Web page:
Neurofeedback is a learning technique that helps your brain change unhelpful EEG (brainwave) patterns so it can function more effectively. The human brain is always changing itself based on its experiences, but not every experience changes the brain. An experience must be frequent, sustained, and intensely repeated to alter brain structure and function. In other words, whatever we do over and over again, our brains get better and faster at doing and devote more brain cells to carrying out. This is how we learn any skill; but it’s also why we should be more intentional about what we use our brains to do.

We can accidentally end up practicing anxiety, depression, or self-doubt or we can more intentionally practice gratitude, calm, and joy. Neurofeedback allows us to harness neuroplasticity (the brain’s ability to change itself) in the direction we’d prefer it to go. By cultivating the kinds of internal and external experiences we’d most like to have, we can become sculptors of our own brains.

Neurofeedback is like playing the childhood game of hotter and colder with your brain cells. Sensors attached to your scalp measure the electrical activity on the surface of your brain, then the computer reflects your brain activity back to you through audio and visual information. The computer provides an audible cue whenever your brain cells’ firing patterns move closer to a calm, focused state. When your brain experiences a more efficient, more effective way of operating, it is inherently motivated to adopt this new way of working (with enough repetition). Everybody’s brain wants to get the best possible results for the least amount of energy expended.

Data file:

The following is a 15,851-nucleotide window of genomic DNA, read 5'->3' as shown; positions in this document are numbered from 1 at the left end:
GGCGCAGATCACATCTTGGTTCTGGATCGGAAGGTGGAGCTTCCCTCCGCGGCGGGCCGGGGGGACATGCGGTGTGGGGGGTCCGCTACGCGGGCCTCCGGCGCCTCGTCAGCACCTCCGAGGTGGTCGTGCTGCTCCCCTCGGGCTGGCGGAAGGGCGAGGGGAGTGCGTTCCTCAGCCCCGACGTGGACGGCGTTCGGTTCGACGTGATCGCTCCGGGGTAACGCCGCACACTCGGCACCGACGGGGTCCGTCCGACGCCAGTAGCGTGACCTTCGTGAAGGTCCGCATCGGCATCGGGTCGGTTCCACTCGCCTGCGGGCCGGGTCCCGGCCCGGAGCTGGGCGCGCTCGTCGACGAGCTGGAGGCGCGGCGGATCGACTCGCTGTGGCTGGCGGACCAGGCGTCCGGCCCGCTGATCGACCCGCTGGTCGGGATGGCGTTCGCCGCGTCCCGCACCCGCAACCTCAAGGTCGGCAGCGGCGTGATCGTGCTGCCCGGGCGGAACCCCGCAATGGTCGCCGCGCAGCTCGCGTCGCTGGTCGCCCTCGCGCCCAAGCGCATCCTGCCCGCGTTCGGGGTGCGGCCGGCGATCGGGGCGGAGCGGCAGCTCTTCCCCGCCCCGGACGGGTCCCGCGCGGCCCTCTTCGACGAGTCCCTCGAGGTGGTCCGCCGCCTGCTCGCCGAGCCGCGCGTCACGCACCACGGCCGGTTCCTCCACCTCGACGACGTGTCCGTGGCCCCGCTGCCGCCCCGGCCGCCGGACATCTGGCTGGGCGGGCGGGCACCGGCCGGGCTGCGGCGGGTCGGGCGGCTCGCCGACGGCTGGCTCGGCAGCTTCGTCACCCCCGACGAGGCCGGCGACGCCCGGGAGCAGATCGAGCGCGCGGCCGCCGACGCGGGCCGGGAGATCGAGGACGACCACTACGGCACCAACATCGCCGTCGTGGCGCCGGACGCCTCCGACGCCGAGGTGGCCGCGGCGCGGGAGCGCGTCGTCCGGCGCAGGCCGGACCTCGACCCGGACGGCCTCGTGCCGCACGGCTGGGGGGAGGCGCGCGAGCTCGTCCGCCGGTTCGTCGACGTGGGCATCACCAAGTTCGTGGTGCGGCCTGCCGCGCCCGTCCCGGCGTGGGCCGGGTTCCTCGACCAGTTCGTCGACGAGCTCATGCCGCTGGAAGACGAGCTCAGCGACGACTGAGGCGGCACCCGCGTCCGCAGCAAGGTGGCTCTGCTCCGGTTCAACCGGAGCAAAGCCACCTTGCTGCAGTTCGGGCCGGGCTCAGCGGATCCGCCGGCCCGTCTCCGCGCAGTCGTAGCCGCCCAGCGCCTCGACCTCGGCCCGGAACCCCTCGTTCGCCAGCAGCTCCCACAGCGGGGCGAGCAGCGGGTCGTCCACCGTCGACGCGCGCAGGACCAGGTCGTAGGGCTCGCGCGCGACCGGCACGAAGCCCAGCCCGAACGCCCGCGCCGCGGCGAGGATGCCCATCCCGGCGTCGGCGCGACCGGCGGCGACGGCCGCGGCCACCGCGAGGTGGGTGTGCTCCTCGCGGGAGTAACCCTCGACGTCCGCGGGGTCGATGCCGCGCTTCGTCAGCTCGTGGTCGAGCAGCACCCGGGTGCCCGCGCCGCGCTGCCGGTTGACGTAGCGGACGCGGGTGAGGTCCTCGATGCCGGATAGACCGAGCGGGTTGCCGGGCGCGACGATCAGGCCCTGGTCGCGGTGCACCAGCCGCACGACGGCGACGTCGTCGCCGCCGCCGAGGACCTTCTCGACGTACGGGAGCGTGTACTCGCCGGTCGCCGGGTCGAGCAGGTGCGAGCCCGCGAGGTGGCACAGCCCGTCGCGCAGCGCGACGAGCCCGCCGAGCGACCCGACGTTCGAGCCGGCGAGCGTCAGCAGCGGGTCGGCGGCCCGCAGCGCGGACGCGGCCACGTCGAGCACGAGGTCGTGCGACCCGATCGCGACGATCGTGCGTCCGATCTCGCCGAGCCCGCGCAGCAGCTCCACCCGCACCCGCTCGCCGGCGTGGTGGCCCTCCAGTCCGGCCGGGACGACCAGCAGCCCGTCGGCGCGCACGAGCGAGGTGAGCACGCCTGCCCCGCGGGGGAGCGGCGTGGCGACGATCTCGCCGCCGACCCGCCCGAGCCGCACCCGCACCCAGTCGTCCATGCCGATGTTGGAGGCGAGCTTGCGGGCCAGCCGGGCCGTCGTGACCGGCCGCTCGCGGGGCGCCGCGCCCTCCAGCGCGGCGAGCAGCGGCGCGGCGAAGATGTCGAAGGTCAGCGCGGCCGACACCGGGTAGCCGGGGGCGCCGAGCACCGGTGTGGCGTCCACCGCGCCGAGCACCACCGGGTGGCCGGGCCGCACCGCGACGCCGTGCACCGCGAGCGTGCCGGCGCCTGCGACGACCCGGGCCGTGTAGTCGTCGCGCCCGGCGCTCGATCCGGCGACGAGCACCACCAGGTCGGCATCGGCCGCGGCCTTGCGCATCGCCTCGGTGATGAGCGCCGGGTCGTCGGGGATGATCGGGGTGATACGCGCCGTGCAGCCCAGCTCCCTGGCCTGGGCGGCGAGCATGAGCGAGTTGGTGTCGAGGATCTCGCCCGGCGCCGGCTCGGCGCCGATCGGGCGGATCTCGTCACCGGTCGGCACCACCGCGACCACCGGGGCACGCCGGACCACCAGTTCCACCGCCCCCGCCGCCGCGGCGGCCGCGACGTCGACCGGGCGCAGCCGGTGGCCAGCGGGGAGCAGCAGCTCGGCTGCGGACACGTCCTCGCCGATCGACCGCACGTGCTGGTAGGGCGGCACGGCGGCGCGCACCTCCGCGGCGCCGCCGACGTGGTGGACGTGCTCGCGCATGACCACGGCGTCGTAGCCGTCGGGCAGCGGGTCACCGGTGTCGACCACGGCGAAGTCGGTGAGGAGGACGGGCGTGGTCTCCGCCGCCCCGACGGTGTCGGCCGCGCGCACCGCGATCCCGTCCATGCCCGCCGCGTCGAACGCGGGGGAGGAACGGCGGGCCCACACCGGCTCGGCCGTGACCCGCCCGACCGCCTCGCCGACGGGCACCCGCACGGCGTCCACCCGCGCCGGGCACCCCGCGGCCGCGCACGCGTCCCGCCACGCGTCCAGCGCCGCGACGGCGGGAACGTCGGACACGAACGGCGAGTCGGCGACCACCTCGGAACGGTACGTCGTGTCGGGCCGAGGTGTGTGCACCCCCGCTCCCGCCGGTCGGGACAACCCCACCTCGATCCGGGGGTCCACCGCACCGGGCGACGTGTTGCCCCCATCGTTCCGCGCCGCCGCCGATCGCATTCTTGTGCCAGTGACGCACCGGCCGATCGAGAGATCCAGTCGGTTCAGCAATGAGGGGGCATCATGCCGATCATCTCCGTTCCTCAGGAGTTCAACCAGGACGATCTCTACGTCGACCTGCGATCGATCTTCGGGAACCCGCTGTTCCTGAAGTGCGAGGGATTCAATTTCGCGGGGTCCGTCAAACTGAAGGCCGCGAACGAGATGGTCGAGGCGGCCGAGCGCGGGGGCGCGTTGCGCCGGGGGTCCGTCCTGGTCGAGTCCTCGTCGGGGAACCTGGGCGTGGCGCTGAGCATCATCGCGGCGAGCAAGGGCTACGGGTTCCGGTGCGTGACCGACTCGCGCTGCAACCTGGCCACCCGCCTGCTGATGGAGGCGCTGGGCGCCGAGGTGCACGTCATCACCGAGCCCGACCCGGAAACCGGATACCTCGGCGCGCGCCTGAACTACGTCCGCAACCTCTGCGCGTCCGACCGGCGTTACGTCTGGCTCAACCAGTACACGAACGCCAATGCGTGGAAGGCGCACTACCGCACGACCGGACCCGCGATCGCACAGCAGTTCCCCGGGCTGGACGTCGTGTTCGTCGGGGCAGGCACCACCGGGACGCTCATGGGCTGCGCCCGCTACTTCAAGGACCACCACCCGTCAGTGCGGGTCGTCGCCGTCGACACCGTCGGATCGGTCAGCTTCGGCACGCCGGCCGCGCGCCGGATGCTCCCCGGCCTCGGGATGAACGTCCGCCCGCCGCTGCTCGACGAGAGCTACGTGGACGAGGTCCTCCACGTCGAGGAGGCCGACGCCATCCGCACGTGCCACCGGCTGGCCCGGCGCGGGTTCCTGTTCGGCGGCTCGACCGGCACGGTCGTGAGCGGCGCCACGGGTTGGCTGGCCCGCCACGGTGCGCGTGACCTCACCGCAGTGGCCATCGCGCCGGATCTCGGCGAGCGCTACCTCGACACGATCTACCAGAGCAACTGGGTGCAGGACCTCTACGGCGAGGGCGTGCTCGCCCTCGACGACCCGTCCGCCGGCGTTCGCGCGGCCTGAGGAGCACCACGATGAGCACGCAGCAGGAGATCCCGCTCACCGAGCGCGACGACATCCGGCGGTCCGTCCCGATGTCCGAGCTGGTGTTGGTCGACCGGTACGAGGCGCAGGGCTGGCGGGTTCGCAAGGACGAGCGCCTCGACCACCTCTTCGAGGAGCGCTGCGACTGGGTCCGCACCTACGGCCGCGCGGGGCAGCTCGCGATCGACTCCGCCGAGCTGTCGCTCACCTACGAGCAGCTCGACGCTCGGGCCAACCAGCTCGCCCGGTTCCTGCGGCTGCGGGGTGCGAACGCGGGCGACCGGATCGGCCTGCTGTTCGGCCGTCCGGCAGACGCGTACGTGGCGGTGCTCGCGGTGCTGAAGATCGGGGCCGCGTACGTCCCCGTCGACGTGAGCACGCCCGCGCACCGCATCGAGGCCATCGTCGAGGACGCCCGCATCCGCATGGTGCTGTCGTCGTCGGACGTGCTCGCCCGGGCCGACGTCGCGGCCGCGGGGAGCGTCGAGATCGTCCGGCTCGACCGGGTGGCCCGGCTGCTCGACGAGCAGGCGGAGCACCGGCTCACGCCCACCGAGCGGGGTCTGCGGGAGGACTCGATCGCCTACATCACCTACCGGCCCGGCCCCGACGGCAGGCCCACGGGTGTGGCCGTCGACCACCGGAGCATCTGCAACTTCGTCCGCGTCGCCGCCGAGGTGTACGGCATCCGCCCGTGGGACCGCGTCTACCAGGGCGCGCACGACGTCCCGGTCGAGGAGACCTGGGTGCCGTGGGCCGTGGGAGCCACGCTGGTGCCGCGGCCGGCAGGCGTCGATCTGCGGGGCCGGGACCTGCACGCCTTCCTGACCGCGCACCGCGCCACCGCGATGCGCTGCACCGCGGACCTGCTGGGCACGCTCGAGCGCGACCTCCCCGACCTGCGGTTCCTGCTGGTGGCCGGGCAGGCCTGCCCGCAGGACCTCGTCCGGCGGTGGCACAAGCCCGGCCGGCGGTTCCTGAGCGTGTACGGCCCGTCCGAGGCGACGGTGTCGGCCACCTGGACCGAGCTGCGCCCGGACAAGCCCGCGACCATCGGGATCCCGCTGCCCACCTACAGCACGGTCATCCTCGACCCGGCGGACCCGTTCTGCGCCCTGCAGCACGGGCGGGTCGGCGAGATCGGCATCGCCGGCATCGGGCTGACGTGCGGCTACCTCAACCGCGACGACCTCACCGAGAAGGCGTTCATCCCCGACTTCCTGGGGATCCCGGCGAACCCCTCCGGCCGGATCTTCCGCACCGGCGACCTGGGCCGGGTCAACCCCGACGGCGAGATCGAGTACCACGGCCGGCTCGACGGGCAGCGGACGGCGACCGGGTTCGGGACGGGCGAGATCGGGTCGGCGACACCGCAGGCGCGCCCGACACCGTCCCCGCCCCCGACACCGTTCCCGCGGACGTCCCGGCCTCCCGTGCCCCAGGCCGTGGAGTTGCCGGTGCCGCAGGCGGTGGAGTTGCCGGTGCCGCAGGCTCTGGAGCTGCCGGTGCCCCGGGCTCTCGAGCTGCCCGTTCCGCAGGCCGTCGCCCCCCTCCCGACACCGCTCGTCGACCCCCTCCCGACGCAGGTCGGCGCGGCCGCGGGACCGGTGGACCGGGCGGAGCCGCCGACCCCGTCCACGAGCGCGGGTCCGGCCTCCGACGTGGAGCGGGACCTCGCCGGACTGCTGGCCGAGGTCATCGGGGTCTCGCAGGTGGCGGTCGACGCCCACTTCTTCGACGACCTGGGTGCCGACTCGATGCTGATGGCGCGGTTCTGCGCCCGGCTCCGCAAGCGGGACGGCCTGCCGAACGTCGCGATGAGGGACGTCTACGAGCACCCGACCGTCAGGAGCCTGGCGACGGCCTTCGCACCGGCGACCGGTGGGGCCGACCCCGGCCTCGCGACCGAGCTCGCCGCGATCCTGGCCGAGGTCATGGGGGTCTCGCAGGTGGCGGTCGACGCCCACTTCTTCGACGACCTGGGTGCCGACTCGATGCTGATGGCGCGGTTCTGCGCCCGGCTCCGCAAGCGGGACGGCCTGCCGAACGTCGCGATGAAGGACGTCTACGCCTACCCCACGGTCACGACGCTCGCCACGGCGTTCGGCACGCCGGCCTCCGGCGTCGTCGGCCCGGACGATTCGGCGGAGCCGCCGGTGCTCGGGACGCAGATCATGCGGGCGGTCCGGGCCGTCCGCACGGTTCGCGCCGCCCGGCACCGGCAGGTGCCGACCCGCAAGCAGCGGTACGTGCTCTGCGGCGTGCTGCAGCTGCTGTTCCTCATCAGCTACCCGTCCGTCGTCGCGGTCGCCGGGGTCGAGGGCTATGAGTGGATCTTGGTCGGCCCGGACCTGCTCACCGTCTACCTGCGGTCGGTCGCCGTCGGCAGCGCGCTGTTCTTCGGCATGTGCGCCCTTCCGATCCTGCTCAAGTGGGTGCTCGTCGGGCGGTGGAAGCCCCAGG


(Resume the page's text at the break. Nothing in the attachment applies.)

This process can also be likened to yoga for your brain. By intentionally practicing specific yoga postures, you increase the flexibility and stability of your body. By intentionally practicing a calm focused state, you increase the flexibility and stability of your brainwaves.  

Neurofeedback is based in the arousal model, which states that as your nervous system arousal (or activation) increases, so does your performance – up to a point. If your nervous system arousal continues to increase past that point, your performance will decline. This holds true from everything from shooting free throws to working math problems to sleeping well to parenting. Neurofeedback helps your nervous system regulate its arousal more effectively and shift its level of arousal to fit the task at hand more appropriately. Learning to regulate your nervous system arousal well makes all life tasks easier - especially in terms of managing your moods, sleep, energy level, and focus. When we can’t regulate our nervous system arousal well, on the other hand, everything is much more difficult and we don’t feel as good inside our own skins.

Check out Dr. Mary Ammerman's guide for achieving greatest benefit here: Getting the Most Out of Neurofeedback 

We hope you will come see what neurofeedback can do for you! Below is a link to a video that our friend and colleague, Mike Cohen, made describing neurofeedback:


Our office utilizes the following systems: